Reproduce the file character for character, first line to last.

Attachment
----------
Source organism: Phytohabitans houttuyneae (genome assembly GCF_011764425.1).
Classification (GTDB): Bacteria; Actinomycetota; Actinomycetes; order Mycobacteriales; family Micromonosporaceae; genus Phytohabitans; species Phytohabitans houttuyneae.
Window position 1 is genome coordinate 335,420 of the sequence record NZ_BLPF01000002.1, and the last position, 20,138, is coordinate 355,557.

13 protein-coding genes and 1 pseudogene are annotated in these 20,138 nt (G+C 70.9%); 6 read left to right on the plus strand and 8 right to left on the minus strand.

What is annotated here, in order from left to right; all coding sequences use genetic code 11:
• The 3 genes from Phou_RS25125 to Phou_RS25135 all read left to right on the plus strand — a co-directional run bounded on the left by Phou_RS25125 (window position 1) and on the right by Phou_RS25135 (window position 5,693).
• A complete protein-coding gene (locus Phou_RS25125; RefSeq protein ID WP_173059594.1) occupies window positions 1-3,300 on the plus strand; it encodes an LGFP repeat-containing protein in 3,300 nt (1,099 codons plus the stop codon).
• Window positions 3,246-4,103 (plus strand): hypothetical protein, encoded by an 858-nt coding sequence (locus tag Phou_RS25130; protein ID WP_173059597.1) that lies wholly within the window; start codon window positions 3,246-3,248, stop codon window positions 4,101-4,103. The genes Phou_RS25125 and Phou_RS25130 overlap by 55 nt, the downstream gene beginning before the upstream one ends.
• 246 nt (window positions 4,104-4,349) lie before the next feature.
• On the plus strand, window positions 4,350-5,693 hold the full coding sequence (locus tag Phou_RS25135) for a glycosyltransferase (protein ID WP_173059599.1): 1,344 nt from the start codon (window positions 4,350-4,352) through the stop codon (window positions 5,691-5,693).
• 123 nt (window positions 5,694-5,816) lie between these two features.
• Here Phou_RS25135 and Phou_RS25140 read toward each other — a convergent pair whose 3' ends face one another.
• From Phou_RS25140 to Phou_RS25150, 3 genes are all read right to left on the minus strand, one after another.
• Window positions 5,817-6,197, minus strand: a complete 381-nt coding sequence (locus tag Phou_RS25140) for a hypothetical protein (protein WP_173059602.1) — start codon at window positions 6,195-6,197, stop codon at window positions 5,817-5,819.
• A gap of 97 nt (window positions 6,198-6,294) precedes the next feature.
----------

Source organism: Phytohabitans houttuyneae (genome assembly GCF_011764425.1).
Classification (GTDB): Bacteria; Actinomycetota; Actinomycetes; order Mycobacteriales; family Micromonosporaceae; genus Phytohabitans; species Phytohabitans houttuyneae.
Window position 1 is genome coordinate 335,420 of the sequence record NZ_BLPF01000002.1, and the last position, 20,138, is coordinate 355,557.

13 protein-coding genes and 1 pseudogene are annotated in these 20,138 nt (G+C 70.9%); 6 read left to right on the plus strand and 8 right to left on the minus strand.

What is annotated here, in order from left to right; all coding sequences use genetic code 11:
• The 3 genes from Phou_RS25125 to Phou_RS25135 all read left to right on the plus strand — a co-directional run bounded on the left by Phou_RS25125 (window position 1) and on the right by Phou_RS25135 (window position 5,693).
• A complete protein-coding gene (locus Phou_RS25125; RefSeq protein ID WP_173059594.1) occupies window positions 1-3,300 on the plus strand; it encodes an LGFP repeat-containing protein in 3,300 nt (1,099 codons plus the stop codon).
• Window positions 3,246-4,103 (plus strand): hypothetical protein, encoded by an 858-nt coding sequence (locus tag Phou_RS25130; protein ID WP_173059597.1) that lies wholly within the window; start codon window positions 3,246-3,248, stop codon window positions 4,101-4,103. The genes Phou_RS25125 and Phou_RS25130 overlap by 55 nt, the downstream gene beginning before the upstream one ends.
• 246 nt (window positions 4,104-4,349) lie before the next feature.
• On the plus strand, window positions 4,350-5,693 hold the full coding sequence (locus tag Phou_RS25135) for a glycosyltransferase (protein ID WP_173059599.1): 1,344 nt from the start codon (window positions 4,350-4,352) through the stop codon (window positions 5,691-5,693).
• 123 nt (window positions 5,694-5,816) lie between these two features.
• Here Phou_RS25135 and Phou_RS25140 read toward each other — a convergent pair whose 3' ends face one another.
• From Phou_RS25140 to Phou_RS25150, 3 genes are all read right to left on the minus strand, one after another.
• Window positions 5,817-6,197, minus strand: a complete 381-nt coding sequence (locus tag Phou_RS25140) for a hypothetical protein (protein WP_173059602.1) — start codon at window positions 6,195-6,197, stop codon at window positions 5,817-5,819.
• A gap of 97 nt (window positions 6,198-6,294) precedes the next feature.